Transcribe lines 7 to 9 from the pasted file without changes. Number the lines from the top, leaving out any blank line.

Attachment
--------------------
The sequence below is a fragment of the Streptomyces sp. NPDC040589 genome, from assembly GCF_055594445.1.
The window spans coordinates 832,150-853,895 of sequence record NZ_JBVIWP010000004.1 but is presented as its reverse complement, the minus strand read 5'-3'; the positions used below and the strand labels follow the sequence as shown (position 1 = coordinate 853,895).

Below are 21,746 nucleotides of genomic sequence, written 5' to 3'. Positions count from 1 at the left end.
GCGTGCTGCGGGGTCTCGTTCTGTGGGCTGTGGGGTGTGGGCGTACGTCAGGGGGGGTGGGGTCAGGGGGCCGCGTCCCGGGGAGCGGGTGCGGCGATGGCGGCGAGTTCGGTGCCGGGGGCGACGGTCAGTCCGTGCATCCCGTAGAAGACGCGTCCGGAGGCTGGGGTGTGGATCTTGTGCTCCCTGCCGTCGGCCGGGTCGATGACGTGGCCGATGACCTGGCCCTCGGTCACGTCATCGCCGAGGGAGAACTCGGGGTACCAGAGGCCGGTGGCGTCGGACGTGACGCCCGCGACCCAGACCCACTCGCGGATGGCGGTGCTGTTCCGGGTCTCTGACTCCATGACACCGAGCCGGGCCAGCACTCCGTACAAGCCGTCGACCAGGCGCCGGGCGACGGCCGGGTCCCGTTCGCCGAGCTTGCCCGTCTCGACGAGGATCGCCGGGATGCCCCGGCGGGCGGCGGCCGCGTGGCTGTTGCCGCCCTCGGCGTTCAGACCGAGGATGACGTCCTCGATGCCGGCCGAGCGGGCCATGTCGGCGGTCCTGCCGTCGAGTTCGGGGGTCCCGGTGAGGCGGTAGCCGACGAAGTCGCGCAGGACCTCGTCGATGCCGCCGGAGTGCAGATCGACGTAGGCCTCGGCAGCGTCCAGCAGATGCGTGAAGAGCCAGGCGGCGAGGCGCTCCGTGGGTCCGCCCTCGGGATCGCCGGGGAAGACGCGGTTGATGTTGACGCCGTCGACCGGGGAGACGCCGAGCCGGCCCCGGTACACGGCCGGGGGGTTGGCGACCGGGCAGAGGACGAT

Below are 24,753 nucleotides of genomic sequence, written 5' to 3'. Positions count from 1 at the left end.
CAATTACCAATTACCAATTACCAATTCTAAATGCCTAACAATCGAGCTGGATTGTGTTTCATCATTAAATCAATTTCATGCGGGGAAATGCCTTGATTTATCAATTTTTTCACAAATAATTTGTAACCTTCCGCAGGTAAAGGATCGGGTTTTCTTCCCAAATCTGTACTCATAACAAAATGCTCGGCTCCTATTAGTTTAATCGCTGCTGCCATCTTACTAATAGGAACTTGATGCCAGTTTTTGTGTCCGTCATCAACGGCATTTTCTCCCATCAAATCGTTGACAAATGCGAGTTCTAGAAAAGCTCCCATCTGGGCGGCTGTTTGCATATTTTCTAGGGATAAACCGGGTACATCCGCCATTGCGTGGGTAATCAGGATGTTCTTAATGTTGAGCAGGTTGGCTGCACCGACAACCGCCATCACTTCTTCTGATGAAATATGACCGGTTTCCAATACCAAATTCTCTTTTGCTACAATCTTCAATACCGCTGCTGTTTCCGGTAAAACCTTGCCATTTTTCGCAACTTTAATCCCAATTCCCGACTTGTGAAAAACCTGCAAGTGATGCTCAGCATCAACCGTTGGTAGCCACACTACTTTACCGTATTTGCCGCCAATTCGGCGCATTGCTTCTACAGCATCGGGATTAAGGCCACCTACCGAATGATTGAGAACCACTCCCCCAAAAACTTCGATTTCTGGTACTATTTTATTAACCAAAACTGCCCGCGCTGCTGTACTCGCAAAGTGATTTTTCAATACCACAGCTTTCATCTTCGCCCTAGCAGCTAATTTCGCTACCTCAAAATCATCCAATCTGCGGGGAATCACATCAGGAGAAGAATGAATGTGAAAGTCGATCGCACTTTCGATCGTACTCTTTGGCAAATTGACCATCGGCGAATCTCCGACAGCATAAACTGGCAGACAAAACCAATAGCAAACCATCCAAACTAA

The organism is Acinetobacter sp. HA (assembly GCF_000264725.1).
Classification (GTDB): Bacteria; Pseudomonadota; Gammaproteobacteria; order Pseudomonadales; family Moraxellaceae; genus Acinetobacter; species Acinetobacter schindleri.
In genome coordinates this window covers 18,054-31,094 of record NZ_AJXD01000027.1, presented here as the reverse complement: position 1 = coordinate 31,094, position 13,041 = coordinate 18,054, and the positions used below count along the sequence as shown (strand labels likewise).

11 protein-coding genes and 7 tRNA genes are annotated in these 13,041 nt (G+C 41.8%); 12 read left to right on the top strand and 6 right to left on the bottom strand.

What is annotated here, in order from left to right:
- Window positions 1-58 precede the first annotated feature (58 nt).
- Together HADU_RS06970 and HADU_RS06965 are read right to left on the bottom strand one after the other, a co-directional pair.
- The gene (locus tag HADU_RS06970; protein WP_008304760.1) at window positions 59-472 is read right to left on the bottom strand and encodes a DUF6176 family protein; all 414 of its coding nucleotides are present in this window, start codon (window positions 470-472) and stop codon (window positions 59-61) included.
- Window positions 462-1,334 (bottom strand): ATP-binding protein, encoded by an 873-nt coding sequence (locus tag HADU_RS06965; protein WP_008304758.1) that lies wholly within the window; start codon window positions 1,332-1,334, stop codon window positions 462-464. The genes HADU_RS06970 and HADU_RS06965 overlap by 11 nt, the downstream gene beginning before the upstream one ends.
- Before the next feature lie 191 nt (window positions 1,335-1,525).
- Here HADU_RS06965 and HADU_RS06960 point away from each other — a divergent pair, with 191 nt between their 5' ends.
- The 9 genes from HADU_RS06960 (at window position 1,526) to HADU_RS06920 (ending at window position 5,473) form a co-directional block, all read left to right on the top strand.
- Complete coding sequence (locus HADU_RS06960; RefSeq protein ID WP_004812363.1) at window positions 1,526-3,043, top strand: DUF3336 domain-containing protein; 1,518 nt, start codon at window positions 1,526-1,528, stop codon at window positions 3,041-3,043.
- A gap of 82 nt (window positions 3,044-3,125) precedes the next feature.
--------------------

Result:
The organism is Acinetobacter sp. HA (assembly GCF_000264725.1).
Classification (GTDB): Bacteria; Pseudomonadota; Gammaproteobacteria; order Pseudomonadales; family Moraxellaceae; genus Acinetobacter; species Acinetobacter schindleri.
In genome coordinates this window covers 18,054-31,094 of record NZ_AJXD01000027.1, presented here as the reverse complement: position 1 = coordinate 31,094, position 13,041 = coordinate 18,054, and the positions used below count along the sequence as shown (strand labels likewise).